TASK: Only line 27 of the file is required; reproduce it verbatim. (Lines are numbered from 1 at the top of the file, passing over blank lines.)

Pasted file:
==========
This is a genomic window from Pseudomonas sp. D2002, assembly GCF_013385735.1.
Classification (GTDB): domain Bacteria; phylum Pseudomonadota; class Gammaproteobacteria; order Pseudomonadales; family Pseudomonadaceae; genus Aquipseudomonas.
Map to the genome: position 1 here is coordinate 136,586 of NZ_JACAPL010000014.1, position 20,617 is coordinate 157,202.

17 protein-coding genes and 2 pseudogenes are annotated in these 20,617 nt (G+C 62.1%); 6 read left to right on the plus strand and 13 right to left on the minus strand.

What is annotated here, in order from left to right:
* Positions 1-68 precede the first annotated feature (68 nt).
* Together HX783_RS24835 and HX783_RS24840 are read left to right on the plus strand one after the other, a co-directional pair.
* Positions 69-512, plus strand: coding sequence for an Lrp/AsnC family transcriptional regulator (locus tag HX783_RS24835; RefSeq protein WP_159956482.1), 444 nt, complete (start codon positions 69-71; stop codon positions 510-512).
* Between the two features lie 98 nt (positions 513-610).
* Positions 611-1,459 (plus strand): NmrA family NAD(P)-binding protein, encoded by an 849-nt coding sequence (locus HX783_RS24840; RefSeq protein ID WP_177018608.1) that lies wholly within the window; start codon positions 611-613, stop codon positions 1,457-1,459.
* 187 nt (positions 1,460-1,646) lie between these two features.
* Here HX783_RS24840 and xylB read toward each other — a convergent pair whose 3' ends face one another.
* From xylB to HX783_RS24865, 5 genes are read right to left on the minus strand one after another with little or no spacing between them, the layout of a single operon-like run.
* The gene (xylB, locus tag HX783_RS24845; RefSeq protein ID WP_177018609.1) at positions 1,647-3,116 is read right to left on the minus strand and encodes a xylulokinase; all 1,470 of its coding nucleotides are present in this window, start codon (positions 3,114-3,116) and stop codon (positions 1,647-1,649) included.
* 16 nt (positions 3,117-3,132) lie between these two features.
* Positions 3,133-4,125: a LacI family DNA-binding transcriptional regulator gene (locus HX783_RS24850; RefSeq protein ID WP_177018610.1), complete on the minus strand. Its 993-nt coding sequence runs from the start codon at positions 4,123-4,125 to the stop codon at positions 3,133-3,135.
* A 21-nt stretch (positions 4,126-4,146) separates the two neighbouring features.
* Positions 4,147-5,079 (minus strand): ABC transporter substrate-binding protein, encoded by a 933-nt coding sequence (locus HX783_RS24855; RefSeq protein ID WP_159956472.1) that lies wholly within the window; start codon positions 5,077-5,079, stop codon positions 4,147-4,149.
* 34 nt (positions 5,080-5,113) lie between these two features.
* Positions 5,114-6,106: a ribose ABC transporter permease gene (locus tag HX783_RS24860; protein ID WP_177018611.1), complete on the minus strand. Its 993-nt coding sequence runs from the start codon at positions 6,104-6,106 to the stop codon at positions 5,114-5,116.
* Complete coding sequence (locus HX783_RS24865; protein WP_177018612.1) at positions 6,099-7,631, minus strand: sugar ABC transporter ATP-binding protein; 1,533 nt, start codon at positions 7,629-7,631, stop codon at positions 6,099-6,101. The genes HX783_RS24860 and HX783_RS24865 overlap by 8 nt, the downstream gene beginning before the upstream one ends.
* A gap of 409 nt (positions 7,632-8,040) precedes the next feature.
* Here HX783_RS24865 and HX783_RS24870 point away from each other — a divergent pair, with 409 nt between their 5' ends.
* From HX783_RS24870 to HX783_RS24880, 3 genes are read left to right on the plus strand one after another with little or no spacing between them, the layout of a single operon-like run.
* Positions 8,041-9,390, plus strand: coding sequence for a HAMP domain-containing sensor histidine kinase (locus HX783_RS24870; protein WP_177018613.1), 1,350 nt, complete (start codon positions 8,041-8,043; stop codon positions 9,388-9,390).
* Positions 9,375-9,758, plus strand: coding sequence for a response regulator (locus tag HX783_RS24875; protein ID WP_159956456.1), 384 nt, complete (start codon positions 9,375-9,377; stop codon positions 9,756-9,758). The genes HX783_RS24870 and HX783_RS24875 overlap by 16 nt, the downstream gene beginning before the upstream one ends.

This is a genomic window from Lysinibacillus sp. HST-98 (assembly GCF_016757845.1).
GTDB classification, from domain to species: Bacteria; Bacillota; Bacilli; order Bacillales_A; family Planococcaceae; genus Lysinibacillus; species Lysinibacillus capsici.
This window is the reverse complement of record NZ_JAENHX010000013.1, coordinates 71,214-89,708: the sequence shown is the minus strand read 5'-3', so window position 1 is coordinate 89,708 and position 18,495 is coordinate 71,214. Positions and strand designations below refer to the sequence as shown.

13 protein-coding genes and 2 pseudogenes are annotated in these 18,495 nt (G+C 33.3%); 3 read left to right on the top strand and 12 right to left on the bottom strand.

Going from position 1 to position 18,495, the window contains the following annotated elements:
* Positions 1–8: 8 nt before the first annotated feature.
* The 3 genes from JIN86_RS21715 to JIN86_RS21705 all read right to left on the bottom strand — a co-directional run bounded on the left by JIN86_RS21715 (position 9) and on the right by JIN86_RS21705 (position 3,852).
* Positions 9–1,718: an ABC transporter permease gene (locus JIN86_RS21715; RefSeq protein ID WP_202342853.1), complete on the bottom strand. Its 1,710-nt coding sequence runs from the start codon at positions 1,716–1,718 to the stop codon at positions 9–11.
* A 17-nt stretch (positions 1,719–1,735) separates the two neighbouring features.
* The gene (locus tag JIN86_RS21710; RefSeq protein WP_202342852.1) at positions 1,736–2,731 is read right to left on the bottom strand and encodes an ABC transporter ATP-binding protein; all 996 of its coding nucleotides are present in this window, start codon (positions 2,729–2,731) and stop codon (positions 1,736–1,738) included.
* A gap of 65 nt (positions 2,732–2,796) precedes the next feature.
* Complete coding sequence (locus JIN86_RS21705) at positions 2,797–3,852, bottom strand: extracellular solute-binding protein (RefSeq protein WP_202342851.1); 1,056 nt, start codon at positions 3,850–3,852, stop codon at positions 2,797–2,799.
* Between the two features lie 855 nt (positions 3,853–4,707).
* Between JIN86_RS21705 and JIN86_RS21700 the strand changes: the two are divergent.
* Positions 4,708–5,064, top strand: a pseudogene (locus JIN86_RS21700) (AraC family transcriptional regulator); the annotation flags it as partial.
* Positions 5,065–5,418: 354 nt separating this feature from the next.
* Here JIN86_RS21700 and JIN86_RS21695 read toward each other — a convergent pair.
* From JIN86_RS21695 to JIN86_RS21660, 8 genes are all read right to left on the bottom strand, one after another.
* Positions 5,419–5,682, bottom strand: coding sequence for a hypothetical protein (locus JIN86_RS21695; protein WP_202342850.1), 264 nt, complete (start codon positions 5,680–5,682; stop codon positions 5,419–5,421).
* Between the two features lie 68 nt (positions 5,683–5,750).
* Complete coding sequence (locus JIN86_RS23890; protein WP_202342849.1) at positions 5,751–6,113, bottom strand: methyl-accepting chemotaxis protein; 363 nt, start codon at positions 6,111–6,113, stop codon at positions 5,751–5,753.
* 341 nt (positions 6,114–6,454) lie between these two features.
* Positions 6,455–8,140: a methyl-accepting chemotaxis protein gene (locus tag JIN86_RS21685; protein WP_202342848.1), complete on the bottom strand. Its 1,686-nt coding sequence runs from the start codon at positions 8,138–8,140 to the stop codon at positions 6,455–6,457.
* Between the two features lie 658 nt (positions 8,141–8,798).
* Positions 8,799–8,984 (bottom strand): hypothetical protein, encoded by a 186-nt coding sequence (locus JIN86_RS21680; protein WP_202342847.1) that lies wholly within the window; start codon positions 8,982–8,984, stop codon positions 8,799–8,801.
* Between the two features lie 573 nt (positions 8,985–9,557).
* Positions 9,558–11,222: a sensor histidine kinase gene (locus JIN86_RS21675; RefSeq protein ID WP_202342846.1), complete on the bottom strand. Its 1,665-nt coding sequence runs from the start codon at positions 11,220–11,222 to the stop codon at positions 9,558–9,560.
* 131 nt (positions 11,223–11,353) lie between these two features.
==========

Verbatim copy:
This is a genomic window from Lysinibacillus sp. HST-98 (assembly GCF_016757845.1).